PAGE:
A new study from Canadian researchers at the University of Alberta and University of Manitoba is shedding new light on changes in intestinal bacteria of infants that can predict future development of food allergies or asthma.
The research, published in the February edition of the journal Clinical & Experimental Allergy and highlighted as the publication's "Editor's Choice," reveals that infants with a fewer number of different bacteria in their gut at three months of age are more likely to become sensitized to foods such as milk, egg or peanut by the time they are one year old. Infants who developed food sensitization also had altered levels of two specific types of bacteria, Enterobacteriaceae and Bacteroidaceae, compared to infants who didn't.
"Using DNA techniques to classify bacteria in the Scott and Guttman laboratories at the University of Toronto, we obtained information on the different types of 'good' bacteria present in infant stool collected at three months of age and then at one year of age," says Anita Kozyrskyj, professor in the Department of Pediatrics at the University of Alberta and senior author of the study. "We were able to then see which bacteria present at three months predicted the development of food sensitization at one year, as measured by a skin reaction test to the food."
"We are continuing to study this process," says Meghan Azad, assistant professor in the Department of Pediatrics & Child Health at the University of Manitoba and lead author of the study. "Ultimately, we hope to develop new ways of preventing or treating allergies, possibly by modifying the gut microbiota."
The study, funded by the Canadian Institutes of Health Research and AllerGen NCE, looked at data from 166 infants enrolled in the Canadian Healthy Infant Longitudinal Development (CHILD) Study. This landmark study involves more than 3,500 families and their newborn infants across Canada, including 1,000 in Manitoba and 750 in Edmonton, who are being closely monitored to determine the genetic and home environment factors that contribute to future allergies and asthma.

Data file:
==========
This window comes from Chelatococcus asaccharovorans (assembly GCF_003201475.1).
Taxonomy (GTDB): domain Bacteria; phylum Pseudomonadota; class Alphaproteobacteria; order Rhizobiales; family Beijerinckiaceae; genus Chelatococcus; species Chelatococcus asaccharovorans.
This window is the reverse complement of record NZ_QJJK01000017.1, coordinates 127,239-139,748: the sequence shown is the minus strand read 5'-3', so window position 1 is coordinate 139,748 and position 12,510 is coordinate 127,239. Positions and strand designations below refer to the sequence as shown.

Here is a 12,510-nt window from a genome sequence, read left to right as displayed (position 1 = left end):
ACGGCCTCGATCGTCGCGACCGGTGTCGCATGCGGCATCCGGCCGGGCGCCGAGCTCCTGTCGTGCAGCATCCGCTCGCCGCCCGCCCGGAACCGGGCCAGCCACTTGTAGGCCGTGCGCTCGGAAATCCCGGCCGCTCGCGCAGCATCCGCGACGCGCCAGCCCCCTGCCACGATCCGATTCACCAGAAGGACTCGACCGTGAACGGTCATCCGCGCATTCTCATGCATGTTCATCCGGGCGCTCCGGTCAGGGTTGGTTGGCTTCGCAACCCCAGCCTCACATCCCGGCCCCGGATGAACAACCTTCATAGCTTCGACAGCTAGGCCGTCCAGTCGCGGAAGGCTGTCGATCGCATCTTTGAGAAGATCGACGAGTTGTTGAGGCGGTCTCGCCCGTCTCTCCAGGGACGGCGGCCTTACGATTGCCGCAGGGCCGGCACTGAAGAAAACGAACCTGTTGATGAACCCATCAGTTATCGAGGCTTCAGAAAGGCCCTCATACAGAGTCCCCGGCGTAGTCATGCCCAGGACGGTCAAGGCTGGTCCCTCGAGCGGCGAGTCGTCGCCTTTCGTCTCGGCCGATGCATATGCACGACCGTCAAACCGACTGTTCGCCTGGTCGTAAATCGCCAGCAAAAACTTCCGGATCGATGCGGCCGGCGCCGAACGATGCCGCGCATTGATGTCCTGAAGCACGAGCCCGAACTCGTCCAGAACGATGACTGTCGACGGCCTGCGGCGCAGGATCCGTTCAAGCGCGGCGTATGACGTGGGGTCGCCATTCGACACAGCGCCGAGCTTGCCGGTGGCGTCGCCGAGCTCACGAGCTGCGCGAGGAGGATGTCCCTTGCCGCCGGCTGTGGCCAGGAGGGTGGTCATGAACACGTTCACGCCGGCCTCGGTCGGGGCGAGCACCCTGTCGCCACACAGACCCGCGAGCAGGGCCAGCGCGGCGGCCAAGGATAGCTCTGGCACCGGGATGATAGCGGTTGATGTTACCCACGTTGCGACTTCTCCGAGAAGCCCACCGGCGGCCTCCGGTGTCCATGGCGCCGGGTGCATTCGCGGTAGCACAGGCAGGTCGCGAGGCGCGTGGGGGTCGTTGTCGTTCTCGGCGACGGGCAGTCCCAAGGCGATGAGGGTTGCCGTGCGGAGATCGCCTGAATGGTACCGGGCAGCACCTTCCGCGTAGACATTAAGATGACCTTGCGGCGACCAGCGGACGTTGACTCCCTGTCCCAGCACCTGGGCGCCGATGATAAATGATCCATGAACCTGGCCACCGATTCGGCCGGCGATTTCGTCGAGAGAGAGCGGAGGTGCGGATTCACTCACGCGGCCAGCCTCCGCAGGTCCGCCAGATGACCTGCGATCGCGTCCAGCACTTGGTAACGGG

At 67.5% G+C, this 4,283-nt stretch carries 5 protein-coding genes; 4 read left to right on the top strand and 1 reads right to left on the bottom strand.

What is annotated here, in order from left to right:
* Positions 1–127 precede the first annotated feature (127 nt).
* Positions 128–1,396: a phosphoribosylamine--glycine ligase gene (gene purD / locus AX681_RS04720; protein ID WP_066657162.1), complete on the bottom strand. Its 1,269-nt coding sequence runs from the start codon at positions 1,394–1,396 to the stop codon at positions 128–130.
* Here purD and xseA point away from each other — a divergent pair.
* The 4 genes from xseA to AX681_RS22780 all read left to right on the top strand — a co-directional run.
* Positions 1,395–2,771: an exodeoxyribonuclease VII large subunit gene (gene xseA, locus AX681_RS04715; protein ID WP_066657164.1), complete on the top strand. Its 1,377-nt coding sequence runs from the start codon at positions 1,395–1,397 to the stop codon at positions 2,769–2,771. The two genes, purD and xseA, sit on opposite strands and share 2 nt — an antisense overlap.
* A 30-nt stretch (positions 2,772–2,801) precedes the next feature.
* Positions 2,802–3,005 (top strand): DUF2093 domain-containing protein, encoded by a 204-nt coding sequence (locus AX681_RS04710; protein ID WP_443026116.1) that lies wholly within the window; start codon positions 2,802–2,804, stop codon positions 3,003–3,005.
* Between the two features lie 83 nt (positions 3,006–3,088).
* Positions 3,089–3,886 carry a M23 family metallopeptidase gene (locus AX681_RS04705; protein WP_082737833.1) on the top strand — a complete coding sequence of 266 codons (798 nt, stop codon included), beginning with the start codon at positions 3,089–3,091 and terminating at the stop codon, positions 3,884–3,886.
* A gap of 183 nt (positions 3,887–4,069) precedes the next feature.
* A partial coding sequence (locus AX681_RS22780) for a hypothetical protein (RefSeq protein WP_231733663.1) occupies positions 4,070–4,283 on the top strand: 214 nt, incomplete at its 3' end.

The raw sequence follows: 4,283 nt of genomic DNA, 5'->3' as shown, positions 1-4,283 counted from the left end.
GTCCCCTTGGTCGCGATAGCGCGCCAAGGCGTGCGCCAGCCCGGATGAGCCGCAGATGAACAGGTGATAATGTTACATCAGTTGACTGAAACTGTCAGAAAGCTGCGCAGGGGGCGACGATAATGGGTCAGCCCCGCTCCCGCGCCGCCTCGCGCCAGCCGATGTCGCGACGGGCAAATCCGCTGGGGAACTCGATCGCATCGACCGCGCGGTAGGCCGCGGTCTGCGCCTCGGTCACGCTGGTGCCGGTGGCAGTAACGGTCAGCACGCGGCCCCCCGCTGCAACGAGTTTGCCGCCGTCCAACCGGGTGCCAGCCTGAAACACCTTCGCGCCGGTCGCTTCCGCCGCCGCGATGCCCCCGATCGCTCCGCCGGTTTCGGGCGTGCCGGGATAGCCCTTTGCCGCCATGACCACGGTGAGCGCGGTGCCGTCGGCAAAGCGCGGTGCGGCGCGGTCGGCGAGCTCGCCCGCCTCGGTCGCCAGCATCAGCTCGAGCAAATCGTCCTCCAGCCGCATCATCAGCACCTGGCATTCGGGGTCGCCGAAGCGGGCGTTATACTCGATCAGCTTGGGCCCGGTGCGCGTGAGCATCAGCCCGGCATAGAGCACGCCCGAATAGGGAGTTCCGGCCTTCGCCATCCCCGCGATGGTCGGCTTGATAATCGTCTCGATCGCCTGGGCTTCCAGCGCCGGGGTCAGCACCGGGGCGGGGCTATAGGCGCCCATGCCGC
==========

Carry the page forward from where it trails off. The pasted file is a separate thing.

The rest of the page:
Researchers say the data on gut bacterial patterns during infancy can serve as a biomarker for future disease.
"It is something that one can measure that indicates increased risk of food sensitization by one year of age," says Kozyrskyj.
Both Kozyrskyj and Azad, who is also a research scientist at the Children's Hospital Research Institute of Manitoba, caution that the results don't necessarily mean the children will progress to full-blown food allergies in later life. The researchers will soon be expanding their sample size as data comes in from other children at CHILD Study sites in Edmonton, Winnipeg, Vancouver and Toronto. The hope is to eventually have data from as many as 2,500 children from across Canada. The researchers plan to follow them as they grow, examining results again at the ages of three and five.
"At the end of the day, we want to know if infants who show changes to normal gut bacteria composition will go on to develop food or other allergies, or even asthma," says Kozyrskyj.
Materials provided by University of Alberta Faculty of Medicine & Dentistry. Note: Content may be edited for style and length.
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